The images from the Oklahoma City bombing -- faces of devastation and grief -- are still haunting today. One photograph in particular became a symbol of the national tragedy.
That image was of firefighter Chris Shields cradling the body of a lifeless baby.
That baby was Baylee Almon, whose first birthday was the day before the bombing. Her mother, Aren Almon-Kok, says the pain of losing Baylee has lessened somewhat, but never goes away.
""I think [it's] easier to deal with, but the pain is still there," Almon-Kok said on "Good Morning America" today. "I still miss her very much."
Almon-Kok says she still remembers April 19, 1995, vividly. She worked 10 blocks from the Alfred P. Murrah Federal Building, and recalled that her building shook when the explosion went off. She initially thought it was thunder.
She looked out the window and saw clear skies. But then a puff of smoke rose in the air. She thought maybe a building downtown was being demolished.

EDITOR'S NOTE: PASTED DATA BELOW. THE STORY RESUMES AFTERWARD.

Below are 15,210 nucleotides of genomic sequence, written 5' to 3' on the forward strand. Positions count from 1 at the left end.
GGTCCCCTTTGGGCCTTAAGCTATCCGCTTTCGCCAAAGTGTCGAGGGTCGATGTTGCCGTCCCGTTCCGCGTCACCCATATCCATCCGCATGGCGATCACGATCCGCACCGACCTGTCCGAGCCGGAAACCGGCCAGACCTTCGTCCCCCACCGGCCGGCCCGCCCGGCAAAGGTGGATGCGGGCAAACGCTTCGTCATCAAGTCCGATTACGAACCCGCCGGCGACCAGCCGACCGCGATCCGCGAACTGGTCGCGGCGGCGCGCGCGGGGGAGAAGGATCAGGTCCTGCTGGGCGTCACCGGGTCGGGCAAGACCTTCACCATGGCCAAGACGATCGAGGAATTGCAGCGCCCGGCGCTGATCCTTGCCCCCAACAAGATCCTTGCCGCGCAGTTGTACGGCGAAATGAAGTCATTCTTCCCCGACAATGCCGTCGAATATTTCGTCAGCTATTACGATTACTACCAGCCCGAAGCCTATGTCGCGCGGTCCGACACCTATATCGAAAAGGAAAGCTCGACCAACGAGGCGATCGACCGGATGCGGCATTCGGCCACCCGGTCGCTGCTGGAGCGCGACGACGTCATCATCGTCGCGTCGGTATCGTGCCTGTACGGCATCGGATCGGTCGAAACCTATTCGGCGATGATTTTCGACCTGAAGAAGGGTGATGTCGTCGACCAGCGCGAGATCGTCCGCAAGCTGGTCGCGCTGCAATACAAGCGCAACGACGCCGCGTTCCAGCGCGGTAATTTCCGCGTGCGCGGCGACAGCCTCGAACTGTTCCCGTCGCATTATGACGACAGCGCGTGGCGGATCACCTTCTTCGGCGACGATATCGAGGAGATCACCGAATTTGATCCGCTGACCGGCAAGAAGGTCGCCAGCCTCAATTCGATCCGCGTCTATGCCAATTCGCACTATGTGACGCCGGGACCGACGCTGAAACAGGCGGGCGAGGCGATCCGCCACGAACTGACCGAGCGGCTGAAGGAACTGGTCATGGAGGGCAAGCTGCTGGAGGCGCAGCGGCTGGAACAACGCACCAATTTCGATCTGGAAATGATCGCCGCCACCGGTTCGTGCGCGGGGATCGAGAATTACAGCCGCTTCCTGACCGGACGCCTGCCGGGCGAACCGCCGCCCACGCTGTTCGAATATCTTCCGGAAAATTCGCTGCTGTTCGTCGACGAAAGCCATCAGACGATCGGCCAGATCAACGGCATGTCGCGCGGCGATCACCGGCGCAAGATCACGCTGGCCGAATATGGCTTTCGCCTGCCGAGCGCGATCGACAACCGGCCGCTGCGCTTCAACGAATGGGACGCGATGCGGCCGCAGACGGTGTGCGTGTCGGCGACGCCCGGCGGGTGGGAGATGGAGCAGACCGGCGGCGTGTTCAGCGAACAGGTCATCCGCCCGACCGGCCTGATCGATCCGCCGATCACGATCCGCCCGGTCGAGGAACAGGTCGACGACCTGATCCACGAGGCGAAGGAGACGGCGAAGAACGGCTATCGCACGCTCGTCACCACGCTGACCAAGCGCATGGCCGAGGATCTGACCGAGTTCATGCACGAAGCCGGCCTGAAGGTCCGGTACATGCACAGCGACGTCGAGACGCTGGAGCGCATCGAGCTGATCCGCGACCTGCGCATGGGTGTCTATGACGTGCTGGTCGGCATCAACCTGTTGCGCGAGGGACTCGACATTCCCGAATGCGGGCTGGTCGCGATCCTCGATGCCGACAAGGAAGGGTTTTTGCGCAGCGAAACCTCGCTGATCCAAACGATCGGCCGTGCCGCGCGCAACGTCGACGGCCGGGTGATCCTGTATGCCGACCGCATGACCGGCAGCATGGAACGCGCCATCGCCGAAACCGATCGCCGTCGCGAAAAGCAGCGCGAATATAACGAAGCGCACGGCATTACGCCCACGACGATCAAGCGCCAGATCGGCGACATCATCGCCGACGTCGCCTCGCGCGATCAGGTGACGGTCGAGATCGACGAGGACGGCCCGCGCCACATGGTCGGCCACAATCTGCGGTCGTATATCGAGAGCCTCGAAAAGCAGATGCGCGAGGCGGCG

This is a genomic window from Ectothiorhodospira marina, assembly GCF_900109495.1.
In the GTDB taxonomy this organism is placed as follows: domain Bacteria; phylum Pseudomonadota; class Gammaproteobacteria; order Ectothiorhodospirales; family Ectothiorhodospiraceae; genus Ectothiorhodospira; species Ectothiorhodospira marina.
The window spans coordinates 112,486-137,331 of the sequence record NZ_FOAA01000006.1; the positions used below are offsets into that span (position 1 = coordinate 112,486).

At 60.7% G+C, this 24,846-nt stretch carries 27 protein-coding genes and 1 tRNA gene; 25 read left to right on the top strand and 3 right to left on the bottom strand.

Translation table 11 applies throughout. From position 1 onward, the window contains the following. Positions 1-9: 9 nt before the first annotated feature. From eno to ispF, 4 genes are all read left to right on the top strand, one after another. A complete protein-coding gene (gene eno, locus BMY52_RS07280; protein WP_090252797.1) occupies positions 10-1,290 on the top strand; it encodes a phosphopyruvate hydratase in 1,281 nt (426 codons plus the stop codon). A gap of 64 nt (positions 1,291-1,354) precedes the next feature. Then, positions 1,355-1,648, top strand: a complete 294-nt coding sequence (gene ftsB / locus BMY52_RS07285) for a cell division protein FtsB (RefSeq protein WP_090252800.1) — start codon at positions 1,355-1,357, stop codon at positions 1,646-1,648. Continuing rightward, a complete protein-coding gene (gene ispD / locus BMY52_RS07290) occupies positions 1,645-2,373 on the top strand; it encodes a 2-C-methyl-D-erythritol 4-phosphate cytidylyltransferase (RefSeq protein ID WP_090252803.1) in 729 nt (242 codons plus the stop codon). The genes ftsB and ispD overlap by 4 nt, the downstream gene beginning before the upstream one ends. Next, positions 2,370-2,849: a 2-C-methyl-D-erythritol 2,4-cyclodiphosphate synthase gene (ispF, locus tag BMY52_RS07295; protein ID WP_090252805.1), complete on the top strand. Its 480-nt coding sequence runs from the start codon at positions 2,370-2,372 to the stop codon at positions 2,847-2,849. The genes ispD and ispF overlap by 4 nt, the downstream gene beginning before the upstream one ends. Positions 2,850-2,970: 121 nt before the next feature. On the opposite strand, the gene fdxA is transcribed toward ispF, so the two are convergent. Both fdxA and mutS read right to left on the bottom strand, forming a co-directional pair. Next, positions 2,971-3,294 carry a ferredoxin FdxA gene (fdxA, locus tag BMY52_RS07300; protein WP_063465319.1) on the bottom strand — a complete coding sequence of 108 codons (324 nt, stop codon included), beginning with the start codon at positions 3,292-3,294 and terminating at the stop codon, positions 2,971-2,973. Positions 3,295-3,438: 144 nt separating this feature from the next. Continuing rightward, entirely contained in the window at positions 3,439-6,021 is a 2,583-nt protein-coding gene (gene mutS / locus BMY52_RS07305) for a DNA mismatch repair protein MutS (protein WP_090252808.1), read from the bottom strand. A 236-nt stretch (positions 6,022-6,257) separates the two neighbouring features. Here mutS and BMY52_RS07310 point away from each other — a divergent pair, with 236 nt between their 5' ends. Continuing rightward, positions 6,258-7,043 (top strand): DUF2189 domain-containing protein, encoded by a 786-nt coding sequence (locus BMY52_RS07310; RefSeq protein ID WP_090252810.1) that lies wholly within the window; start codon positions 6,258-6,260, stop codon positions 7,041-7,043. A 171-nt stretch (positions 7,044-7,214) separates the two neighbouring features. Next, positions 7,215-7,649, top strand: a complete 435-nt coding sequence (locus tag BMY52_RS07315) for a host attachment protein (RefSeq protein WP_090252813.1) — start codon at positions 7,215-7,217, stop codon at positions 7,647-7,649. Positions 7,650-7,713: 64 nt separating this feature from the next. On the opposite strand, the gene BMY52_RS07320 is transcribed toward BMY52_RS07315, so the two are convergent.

Then the news came over the television. Almon-Kok took off, knowing she had to find out if Baylee was alright.
"By the time I saw the front of the building and just the people walking around on the streets as bad as they were hurt and stuff, I knew something was not good," she said.
Almon-Kok said Baylee was a sweet and loving little girl who was just learning to walk and talk.
Almon-Kok now has two other children -- a 7-year-old girl and a 4-year-old boy. She has told them about Baylee, who remains very much a part of the family's life.
"They talk about her all the time," she said. "And when they draw pictures of the family, they draw her in them."
Though it's not an easy job, Almon-Kok believes she owes it to her children to explain what happened that day.
"I'm preparing them for things they're going to find out anyway, and I didn't want it to look like … I tried to hide things from them."
Almon-Kok turned her loss into positive action for others. She formed the group Protecting People First, which raises awareness about the safety technologies available to protect people in the event of natural and manmade disasters, such as a terrorist attack.
The group has been instrumental in getting shatterproof glass in federal buildings -- something that the Murrah building lacked.
And in spite of the devastation of the bombing, Almon-Kok says that she still believes in people's inherent goodness.
"I think for the most part people are good," she said. "I mean I've seen the outpouring of, you know, different people's feelings and prayers for me and my family, even though these people don't really know me."